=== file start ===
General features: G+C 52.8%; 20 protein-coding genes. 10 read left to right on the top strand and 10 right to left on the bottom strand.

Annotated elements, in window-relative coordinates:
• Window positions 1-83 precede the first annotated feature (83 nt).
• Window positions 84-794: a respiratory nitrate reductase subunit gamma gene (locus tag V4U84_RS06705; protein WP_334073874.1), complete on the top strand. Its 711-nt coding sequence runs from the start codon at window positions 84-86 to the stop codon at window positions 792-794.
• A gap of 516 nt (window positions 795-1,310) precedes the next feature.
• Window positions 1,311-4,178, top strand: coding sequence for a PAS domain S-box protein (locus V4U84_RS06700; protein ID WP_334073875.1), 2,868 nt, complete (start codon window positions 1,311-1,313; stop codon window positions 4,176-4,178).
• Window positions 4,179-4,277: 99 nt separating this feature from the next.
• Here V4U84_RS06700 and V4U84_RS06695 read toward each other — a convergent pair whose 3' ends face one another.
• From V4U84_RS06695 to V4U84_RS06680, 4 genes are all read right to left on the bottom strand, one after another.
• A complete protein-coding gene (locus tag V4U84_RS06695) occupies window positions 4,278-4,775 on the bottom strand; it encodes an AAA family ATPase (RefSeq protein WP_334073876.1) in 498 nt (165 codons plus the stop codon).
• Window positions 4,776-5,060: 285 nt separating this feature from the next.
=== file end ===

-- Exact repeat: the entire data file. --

General features: G+C 52.8%; 20 protein-coding genes. 10 read left to right on the top strand and 10 right to left on the bottom strand.

Annotated elements, in window-relative coordinates:
• Window positions 1-83 precede the first annotated feature (83 nt).
• Window positions 84-794: a respiratory nitrate reductase subunit gamma gene (locus tag V4U84_RS06705; protein WP_334073874.1), complete on the top strand. Its 711-nt coding sequence runs from the start codon at window positions 84-86 to the stop codon at window positions 792-794.
• A gap of 516 nt (window positions 795-1,310) precedes the next feature.
• Window positions 1,311-4,178, top strand: coding sequence for a PAS domain S-box protein (locus V4U84_RS06700; protein ID WP_334073875.1), 2,868 nt, complete (start codon window positions 1,311-1,313; stop codon window positions 4,176-4,178).
• Window positions 4,179-4,277: 99 nt separating this feature from the next.
• Here V4U84_RS06700 and V4U84_RS06695 read toward each other — a convergent pair whose 3' ends face one another.
• From V4U84_RS06695 to V4U84_RS06680, 4 genes are all read right to left on the bottom strand, one after another.
• A complete protein-coding gene (locus tag V4U84_RS06695) occupies window positions 4,278-4,775 on the bottom strand; it encodes an AAA family ATPase (RefSeq protein WP_334073876.1) in 498 nt (165 codons plus the stop codon).
• Window positions 4,776-5,060: 285 nt separating this feature from the next.